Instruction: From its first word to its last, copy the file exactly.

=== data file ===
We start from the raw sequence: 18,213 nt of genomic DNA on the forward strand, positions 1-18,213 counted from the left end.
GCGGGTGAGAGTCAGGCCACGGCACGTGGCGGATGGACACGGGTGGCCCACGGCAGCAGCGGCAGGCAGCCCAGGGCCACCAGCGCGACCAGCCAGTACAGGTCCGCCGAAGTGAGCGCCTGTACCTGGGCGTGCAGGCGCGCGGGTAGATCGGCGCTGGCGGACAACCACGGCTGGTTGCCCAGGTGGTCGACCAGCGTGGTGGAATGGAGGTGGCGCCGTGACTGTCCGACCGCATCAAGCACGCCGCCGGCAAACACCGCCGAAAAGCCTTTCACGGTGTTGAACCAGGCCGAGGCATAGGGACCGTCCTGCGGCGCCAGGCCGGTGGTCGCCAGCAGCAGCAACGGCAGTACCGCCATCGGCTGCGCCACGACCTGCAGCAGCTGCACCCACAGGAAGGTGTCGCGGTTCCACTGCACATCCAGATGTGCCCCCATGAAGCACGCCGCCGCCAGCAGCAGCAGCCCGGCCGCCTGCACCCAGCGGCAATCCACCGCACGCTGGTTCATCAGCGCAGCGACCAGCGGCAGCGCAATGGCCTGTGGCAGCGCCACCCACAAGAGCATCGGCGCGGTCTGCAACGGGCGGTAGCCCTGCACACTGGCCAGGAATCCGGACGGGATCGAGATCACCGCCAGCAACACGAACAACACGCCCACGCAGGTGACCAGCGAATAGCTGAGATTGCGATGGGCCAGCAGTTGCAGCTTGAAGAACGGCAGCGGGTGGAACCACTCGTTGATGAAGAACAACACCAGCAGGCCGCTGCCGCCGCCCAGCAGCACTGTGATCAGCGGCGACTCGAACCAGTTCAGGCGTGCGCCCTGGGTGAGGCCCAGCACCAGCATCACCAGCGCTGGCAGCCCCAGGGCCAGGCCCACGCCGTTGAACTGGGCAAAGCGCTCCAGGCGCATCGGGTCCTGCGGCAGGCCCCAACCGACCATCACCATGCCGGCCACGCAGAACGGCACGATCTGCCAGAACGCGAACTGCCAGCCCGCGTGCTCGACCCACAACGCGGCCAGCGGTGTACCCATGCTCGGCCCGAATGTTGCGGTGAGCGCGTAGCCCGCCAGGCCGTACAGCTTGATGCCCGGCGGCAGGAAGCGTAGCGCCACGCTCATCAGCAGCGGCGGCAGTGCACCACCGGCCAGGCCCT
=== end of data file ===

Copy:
We start from the raw sequence: 18,213 nt of genomic DNA on the forward strand, positions 1-18,213 counted from the left end.
GCGGGTGAGAGTCAGGCCACGGCACGTGGCGGATGGACACGGGTGGCCCACGGCAGCAGCGGCAGGCAGCCCAGGGCCACCAGCGCGACCAGCCAGTACAGGTCCGCCGAAGTGAGCGCCTGTACCTGGGCGTGCAGGCGCGCGGGTAGATCGGCGCTGGCGGACAACCACGGCTGGTTGCCCAGGTGGTCGACCAGCGTGGTGGAATGGAGGTGGCGCCGTGACTGTCCGACCGCATCAAGCACGCCGCCGGCAAACACCGCCGAAAAGCCTTTCACGGTGTTGAACCAGGCCGAGGCATAGGGACCGTCCTGCGGCGCCAGGCCGGTGGTCGCCAGCAGCAGCAACGGCAGTACCGCCATCGGCTGCGCCACGACCTGCAGCAGCTGCACCCACAGGAAGGTGTCGCGGTTCCACTGCACATCCAGATGTGCCCCCATGAAGCACGCCGCCGCCAGCAGCAGCAGCCCGGCCGCCTGCACCCAGCGGCAATCCACCGCACGCTGGTTCATCAGCGCAGCGACCAGCGGCAGCGCAATGGCCTGTGGCAGCGCCACCCACAAGAGCATCGGCGCGGTCTGCAACGGGCGGTAGCCCTGCACACTGGCCAGGAATCCGGACGGGATCGAGATCACCGCCAGCAACACGAACAACACGCCCACGCAGGTGACCAGCGAATAGCTGAGATTGCGATGGGCCAGCAGTTGCAGCTTGAAGAACGGCAGCGGGTGGAACCACTCGTTGATGAAGAACAACACCAGCAGGCCGCTGCCGCCGCCCAGCAGCACTGTGATCAGCGGCGACTCGAACCAGTTCAGGCGTGCGCCCTGGGTGAGGCCCAGCACCAGCATCACCAGCGCTGGCAGCCCCAGGGCCAGGCCCACGCCGTTGAACTGGGCAAAGCGCTCCAGGCGCATCGGGTCCTGCGGCAGGCCCCAACCGACCATCACCATGCCGGCCACGCAGAACGGCACGATCTGCCAGAACGCGAACTGCCAGCCCGCGTGCTCGACCCACAACGCGGCCAGCGGTGTACCCATGCTCGGCCCGAATGTTGCGGTGAGCGCGTAGCCCGCCAGGCCGTACAGCTTGATGCCCGGCGGCAGGAAGCGTAGCGCCACGCTCATCAGCAGCGGCGGCAGTGCACCACCGGCCAGGCCCT